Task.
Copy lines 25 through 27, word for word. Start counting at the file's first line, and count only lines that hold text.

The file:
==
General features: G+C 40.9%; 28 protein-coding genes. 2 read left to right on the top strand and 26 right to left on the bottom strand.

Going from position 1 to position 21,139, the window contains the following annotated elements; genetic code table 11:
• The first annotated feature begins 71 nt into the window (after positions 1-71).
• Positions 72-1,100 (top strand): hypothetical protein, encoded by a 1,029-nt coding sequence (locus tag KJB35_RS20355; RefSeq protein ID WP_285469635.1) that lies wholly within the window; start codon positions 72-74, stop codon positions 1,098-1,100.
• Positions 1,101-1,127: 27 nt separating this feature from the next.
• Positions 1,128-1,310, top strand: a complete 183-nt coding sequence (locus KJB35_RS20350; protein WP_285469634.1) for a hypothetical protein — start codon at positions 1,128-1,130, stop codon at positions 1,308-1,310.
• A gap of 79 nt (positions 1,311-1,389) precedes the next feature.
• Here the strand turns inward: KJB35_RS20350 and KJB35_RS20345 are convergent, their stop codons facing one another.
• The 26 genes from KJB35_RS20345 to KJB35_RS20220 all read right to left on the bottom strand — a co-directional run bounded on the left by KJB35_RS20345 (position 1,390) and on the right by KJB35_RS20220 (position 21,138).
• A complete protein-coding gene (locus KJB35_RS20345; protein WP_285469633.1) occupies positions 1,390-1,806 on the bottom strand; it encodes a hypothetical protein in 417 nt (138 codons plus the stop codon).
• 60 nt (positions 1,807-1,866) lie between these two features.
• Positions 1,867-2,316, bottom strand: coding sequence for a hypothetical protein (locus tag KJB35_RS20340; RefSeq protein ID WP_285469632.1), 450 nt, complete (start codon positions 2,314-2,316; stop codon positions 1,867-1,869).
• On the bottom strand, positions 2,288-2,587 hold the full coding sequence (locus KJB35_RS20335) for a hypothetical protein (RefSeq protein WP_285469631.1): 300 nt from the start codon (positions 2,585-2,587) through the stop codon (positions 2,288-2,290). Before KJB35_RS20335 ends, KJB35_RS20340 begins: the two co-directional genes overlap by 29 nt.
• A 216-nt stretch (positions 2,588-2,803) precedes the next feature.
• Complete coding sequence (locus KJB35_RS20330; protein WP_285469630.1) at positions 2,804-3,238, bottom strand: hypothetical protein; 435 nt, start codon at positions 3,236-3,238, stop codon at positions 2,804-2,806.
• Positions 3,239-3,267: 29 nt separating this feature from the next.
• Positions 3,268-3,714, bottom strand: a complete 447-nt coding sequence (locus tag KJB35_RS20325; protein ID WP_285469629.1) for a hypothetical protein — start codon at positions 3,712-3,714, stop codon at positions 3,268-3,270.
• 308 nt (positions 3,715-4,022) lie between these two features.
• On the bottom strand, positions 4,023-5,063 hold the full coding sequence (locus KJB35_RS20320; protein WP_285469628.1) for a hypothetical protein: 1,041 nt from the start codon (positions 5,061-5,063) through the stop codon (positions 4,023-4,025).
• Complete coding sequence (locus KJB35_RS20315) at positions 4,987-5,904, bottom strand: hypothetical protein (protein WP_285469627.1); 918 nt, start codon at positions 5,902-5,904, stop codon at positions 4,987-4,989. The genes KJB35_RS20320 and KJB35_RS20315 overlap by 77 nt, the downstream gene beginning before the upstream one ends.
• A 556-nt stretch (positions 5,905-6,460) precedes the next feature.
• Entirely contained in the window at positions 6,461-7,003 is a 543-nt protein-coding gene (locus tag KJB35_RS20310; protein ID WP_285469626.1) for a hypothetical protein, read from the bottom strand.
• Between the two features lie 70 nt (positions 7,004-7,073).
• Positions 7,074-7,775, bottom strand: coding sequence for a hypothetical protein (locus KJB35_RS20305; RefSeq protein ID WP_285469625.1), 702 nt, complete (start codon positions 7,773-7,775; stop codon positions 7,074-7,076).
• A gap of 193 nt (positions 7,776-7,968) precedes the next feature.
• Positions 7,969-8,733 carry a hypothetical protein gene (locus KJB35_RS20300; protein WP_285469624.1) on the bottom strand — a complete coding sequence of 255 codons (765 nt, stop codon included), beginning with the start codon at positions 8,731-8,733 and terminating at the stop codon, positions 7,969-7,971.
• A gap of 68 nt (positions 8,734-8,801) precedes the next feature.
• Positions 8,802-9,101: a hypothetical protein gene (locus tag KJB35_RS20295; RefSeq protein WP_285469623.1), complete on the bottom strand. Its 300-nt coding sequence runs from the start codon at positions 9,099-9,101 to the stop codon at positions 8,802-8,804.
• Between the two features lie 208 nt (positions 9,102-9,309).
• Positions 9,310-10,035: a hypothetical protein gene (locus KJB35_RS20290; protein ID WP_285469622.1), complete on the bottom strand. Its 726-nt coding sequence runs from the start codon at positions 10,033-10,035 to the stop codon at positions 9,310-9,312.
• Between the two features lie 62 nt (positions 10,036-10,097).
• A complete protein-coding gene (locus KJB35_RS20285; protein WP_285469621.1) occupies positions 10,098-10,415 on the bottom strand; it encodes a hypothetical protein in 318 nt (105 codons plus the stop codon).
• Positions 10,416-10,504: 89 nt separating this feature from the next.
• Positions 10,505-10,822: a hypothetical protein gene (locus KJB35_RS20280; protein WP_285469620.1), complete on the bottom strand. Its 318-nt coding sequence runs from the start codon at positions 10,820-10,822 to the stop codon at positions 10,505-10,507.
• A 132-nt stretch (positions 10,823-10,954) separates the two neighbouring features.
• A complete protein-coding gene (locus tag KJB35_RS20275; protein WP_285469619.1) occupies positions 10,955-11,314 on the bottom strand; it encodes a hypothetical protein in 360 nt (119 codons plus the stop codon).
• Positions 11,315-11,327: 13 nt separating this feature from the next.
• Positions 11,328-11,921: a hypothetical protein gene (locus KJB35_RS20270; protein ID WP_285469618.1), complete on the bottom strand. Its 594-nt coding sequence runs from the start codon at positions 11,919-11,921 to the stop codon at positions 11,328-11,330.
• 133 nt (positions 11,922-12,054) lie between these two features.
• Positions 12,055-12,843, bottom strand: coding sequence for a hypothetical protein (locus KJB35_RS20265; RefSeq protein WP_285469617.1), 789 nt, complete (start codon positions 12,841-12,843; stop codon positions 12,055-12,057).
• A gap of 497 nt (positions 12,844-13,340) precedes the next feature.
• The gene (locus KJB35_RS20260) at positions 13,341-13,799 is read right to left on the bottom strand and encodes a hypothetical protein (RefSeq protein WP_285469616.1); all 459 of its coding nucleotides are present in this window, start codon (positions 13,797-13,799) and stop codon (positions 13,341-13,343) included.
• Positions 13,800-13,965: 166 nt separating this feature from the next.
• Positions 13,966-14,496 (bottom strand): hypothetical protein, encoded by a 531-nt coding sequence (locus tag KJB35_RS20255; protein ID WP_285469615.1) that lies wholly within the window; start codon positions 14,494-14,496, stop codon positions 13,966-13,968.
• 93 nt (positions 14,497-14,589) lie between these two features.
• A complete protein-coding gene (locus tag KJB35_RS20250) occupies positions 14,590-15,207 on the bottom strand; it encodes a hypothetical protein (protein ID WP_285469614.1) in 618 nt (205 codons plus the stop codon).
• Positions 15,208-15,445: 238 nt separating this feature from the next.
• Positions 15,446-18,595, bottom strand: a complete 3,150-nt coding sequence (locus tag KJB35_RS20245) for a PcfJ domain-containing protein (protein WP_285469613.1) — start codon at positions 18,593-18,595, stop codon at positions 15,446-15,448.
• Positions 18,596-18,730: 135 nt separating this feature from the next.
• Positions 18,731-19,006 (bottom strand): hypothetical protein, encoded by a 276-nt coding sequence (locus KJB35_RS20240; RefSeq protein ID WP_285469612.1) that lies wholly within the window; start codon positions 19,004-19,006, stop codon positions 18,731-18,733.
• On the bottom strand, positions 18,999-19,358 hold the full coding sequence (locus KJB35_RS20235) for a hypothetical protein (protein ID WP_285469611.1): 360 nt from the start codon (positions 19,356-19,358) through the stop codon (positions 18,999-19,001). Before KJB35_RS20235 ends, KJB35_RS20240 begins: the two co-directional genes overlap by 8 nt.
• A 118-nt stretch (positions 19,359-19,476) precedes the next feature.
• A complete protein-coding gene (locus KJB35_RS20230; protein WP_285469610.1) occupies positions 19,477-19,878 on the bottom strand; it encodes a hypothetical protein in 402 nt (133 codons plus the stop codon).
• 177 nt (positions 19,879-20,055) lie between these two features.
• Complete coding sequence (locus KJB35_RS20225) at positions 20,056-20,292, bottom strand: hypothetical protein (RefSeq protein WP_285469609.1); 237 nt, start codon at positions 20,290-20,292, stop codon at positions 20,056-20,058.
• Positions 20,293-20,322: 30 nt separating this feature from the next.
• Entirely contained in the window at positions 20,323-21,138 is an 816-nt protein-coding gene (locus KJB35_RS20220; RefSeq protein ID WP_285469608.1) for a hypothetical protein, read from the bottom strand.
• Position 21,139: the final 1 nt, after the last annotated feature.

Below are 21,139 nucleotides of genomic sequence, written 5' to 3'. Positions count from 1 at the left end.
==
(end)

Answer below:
• A gap of 193 nt (positions 7,776-7,968) precedes the next feature.
• Positions 7,969-8,733 carry a hypothetical protein gene (locus KJB35_RS20300; protein WP_285469624.1) on the bottom strand — a complete coding sequence of 255 codons (765 nt, stop codon included), beginning with the start codon at positions 8,731-8,733 and terminating at the stop codon, positions 7,969-7,971.
• A gap of 68 nt (positions 8,734-8,801) precedes the next feature.